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4 Key Long-Term Financial Goals — and How to Set Them

Short-term goals might deliver quick wins, but long-term goals set you up for sustained financial freedom.

October 1, 2022

Goals give you a set of directions for your finances. Trying to get by without them is like deciding you’ll drive “somewhere interesting” without choosing a specific destination.  You don’t know if you’re getting closer or further away, and you might end up going in circles. 

Short-term objectives give you milestones you can hit along the way, like pit stops on a journey, but it’s your long-term financial goals that will ultimately get you where you want to be.

Although everyone has different visions and ambitions that determine their goals, a few objectives are common among (almost) everyone. We’ll go through why long-term goals matter and some of the most common, along with other considerations for your financial journey.

What are long-term financial goals?

The phrase “long term” means something slightly different to everyone. To some, it might involve setting a plan for a year in advance; to others, it may be about planning for retirement

For the sake of clarity and consistency, we’ll stick to these definitions for the rest of the article:

  • Short-term financial goals: Goals for less than two years in the future 

  • Mid-term financial goals: Goals for the next two to five years 

  • Long-term financial goals: Goals more than five years in the future

However, this is by no means an objective truth, so feel free to use whatever definition makes sense for you.

Why long-term financial goals matter

Most people have a vague idea of where they’d like to be in life. They might like the idea of having a net worth high enough to buy whatever they want without having to worry about price tags, for instance. But without setting a specific amount of money to target as a savings goal or giving yourself a time frame to achieve that outcome, you’re unlikely to reach that point (unless you’re very lucky). You need to make specific goals.

Yet many of the most important goals can’t be achieved in a matter of months or years. Unless you win the lottery or become an overnight celebrity, achieving significant wealth is likely to take decades. This is why we have to think long term.

However, this doesn’t mean that short-term goals don’t matter; good financial planning should involve both. For instance, if your long-term financial goal is to pay off $100,000 in student loans, you may create a short-term goal to build a monthly budget that allows you to pay extra toward that loan every month.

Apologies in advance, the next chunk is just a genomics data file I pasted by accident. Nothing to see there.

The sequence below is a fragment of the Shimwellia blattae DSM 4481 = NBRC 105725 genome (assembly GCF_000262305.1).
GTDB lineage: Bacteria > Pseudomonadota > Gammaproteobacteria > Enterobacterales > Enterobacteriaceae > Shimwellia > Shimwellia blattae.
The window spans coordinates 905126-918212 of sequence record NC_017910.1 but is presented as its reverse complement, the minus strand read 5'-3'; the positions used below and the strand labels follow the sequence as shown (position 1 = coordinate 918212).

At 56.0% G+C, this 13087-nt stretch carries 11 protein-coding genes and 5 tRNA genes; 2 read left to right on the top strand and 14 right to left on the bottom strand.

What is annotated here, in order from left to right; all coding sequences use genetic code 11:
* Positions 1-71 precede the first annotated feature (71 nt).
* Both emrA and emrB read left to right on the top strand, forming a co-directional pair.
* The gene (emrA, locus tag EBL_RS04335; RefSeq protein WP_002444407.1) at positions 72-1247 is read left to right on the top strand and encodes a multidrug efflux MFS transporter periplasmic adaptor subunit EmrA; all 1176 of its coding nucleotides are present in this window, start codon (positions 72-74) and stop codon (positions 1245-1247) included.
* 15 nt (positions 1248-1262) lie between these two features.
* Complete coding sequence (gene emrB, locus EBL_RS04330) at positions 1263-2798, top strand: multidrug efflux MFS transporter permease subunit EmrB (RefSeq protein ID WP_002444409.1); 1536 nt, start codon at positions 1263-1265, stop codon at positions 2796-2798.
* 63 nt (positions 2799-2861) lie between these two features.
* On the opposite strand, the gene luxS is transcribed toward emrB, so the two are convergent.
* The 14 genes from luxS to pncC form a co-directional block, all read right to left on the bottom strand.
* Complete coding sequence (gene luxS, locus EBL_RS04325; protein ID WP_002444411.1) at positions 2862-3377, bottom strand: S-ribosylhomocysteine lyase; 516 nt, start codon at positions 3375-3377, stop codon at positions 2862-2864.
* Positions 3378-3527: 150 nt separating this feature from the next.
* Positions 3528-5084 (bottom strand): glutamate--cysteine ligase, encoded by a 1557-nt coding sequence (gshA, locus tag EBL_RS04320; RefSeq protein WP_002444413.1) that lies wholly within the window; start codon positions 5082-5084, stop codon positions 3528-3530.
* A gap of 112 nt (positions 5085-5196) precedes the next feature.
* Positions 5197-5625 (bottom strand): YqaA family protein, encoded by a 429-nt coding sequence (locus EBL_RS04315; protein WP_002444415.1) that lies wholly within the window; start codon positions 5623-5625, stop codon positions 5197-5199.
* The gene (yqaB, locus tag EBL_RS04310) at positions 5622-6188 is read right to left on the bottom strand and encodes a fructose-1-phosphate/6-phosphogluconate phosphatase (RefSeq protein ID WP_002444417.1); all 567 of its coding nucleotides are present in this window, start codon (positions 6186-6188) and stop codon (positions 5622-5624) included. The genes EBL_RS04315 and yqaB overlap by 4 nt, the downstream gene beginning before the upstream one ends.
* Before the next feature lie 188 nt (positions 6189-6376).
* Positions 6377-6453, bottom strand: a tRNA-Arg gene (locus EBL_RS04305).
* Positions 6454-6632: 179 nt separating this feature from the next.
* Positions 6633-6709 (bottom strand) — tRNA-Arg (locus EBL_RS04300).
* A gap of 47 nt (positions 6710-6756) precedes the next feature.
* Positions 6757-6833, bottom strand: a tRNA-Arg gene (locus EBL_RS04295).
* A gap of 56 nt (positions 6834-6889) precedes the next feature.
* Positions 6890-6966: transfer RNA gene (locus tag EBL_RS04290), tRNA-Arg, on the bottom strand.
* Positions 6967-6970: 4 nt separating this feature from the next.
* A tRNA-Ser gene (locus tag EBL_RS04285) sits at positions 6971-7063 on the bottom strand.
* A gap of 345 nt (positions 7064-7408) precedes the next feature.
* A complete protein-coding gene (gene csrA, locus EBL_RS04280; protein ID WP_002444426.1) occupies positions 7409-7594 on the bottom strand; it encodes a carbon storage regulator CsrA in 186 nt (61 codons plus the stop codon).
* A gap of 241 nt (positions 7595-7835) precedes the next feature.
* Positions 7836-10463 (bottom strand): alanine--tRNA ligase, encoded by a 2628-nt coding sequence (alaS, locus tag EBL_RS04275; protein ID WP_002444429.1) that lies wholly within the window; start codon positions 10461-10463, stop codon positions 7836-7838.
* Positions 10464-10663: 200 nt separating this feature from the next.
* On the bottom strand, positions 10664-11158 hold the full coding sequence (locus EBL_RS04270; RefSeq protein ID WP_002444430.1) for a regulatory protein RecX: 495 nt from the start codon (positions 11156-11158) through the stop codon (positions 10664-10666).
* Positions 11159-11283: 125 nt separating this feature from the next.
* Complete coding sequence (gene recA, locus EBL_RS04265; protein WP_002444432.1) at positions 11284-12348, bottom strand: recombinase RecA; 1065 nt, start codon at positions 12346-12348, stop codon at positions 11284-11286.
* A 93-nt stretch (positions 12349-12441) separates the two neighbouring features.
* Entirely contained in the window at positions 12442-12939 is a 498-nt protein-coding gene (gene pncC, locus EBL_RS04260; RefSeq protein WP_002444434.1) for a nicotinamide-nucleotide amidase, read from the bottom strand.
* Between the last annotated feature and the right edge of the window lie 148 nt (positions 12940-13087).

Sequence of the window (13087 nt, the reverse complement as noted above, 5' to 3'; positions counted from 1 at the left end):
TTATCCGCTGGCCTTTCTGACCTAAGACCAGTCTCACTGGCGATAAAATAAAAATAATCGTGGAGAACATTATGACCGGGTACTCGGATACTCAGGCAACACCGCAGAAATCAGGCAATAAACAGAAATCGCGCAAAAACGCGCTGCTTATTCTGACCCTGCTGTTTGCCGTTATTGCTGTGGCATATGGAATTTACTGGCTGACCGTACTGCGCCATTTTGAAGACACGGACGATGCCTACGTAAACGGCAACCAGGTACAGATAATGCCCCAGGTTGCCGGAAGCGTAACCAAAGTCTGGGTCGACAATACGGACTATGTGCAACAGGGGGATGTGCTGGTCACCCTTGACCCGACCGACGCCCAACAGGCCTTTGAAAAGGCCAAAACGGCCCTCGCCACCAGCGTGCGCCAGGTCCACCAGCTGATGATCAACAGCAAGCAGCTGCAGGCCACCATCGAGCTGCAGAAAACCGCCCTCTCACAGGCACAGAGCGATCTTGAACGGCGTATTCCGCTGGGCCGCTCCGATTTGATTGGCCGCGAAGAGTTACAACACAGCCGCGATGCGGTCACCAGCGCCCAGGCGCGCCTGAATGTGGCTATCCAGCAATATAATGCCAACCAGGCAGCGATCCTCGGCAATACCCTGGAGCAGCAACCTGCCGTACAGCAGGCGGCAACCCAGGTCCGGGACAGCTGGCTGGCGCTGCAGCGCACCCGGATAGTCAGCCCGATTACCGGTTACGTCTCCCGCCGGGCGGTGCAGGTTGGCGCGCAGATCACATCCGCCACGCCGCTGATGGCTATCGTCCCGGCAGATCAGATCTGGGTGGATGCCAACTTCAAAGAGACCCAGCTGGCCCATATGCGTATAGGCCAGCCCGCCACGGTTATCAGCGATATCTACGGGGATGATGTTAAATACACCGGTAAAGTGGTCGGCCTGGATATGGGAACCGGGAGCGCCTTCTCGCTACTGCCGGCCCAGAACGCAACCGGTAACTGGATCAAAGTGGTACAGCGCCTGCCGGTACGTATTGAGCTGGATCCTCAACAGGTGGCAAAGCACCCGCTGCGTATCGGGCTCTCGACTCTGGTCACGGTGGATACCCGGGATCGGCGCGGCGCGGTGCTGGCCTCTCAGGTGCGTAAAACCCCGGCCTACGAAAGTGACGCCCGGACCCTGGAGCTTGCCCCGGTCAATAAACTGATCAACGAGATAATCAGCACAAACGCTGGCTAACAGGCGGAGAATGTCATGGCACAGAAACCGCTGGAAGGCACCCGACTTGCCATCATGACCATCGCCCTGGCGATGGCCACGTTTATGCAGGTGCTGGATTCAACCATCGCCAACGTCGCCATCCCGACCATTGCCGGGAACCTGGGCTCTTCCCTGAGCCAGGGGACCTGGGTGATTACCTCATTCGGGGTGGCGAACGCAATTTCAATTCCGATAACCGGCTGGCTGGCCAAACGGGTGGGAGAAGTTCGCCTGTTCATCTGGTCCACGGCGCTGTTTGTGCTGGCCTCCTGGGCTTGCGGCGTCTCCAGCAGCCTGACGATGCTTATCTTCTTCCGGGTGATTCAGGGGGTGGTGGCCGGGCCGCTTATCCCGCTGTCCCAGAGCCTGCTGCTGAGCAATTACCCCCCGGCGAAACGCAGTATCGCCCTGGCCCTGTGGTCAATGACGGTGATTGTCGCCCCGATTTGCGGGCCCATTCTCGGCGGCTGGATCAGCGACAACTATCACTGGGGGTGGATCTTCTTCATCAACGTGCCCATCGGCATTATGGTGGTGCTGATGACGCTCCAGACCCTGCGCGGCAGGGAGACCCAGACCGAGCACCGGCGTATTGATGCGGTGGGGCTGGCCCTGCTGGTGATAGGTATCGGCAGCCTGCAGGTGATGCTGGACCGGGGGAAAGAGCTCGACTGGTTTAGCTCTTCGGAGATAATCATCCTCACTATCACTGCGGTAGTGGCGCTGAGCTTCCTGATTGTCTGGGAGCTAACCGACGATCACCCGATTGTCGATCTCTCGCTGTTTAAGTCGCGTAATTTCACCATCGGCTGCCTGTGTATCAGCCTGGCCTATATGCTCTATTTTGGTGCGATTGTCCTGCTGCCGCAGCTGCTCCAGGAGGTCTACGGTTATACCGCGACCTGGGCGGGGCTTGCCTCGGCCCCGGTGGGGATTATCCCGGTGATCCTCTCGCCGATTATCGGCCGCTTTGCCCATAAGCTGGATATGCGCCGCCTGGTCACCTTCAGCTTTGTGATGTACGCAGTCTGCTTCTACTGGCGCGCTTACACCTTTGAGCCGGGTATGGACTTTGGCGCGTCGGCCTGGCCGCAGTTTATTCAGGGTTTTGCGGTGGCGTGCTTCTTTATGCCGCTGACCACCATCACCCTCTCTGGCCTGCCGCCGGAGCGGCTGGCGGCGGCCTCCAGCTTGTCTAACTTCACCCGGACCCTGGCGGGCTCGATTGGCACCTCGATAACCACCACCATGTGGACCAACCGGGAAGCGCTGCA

4 common long-term financial goals

All our lives look a little different. For instance, some people may have just started a family, while others have children who have left home already.

However, we’ve outlined some of the most common examples of long-term goals below. Whatever stage of life you’re at and whatever your values are, at least one of them should be applicable to you.

1. Build an emergency fund

An emergency fund is the keystone of all other long-term financial goals because it holds everything else together if something unexpected happens. Without an emergency fund, one expense — like a broken water heater, medical bill, car repair or job loss — can throw all your other financial goals off track. 

Most experts recommend an emergency fund that covers at least three months of living expenses. If you work on commission or rely on variable income, you may want to save more. 

Since saving this much money will take some time, it often requires a long-term savings plan — especially when you consider that you may need to use some of the money while saving and start from the beginning again.

Create a budget and try to reduce your expenses so you can afford to put at least a portion of your income away in the bank each month.

If you also have debt to pay off, you can create a smaller emergency fund (often called a rainy day fund) of about $1,000 first. After this, you can shift over to paying off debt and return to building the rest of your emergency fund.

Where you save your money for an emergency fund is also worth considering. The average checking account pays just 0.03%, yet the average interest rates for savings accounts and money market accounts are 0.13% and 0.14% respectively. While these are relatively low-yield accounts, they can help your fund to grow somewhat while remaining accessible.